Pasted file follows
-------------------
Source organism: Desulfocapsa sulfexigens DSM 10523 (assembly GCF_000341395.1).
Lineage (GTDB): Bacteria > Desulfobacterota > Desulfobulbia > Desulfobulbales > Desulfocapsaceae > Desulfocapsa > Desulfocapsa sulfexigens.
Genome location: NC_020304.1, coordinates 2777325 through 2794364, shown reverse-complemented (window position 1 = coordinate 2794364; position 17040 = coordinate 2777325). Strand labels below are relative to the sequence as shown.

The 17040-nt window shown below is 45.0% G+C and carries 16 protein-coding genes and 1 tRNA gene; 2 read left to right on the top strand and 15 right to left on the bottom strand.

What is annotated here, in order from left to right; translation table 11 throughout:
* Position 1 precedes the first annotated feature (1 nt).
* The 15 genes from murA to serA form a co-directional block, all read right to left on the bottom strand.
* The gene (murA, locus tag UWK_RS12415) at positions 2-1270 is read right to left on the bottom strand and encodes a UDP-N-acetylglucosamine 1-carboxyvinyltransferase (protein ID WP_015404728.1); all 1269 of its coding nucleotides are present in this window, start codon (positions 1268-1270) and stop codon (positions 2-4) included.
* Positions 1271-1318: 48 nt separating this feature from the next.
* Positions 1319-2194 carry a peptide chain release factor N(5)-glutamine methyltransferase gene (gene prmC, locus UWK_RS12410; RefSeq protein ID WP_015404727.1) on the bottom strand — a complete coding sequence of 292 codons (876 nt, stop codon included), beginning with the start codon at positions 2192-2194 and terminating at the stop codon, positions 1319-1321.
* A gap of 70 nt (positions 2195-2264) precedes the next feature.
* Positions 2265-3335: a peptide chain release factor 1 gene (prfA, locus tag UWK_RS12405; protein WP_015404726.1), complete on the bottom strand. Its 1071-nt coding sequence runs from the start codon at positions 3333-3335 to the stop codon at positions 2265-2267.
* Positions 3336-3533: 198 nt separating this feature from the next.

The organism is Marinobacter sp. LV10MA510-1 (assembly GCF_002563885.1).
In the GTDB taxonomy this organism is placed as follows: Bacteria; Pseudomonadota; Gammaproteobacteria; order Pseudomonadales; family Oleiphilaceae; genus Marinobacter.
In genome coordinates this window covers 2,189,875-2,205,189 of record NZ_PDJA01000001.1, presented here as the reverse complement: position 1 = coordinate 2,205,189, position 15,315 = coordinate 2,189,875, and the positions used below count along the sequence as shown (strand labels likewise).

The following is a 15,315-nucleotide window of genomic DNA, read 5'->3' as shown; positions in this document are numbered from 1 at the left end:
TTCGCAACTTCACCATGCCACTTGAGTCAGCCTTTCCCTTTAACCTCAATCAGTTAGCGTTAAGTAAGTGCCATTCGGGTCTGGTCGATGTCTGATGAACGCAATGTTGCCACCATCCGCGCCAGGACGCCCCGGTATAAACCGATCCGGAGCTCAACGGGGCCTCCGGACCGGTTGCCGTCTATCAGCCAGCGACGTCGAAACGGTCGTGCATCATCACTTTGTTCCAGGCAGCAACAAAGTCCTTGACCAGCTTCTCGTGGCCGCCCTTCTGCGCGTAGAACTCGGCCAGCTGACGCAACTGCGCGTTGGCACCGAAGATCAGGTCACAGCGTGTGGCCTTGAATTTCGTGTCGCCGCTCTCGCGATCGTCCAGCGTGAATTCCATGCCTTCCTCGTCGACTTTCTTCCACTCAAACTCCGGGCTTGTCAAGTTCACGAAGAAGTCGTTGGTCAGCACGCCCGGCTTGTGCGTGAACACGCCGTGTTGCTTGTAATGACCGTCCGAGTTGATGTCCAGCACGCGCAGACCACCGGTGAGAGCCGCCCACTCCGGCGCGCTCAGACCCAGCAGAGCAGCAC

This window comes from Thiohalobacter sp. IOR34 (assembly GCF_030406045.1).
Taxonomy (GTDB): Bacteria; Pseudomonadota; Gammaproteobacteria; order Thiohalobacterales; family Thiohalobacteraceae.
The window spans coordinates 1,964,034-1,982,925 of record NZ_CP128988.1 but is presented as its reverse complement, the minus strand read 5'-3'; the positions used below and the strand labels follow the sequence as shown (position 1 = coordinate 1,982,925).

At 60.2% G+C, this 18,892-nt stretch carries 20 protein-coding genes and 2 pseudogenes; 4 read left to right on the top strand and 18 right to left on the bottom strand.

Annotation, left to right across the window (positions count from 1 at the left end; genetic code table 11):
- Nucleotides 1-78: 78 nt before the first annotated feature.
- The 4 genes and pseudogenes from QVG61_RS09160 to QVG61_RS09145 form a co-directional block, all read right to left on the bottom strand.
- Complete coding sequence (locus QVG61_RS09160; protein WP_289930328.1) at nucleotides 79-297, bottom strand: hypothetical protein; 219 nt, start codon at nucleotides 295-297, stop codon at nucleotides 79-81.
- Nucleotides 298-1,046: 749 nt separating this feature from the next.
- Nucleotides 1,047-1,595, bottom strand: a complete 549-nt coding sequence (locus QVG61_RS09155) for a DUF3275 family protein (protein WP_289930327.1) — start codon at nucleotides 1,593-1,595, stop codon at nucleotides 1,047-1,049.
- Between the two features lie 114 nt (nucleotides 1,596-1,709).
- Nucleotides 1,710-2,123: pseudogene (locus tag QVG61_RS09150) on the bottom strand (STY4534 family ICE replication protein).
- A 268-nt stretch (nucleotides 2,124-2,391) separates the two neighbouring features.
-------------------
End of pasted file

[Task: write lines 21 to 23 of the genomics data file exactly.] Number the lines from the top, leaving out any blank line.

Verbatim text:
The window spans coordinates 1,964,034-1,982,925 of record NZ_CP128988.1 but is presented as its reverse complement, the minus strand read 5'-3'; the positions used below and the strand labels follow the sequence as shown (position 1 = coordinate 1,982,925).

At 60.2% G+C, this 18,892-nt stretch carries 20 protein-coding genes and 2 pseudogenes; 4 read left to right on the top strand and 18 right to left on the bottom strand.

Annotation, left to right across the window (positions count from 1 at the left end; genetic code table 11):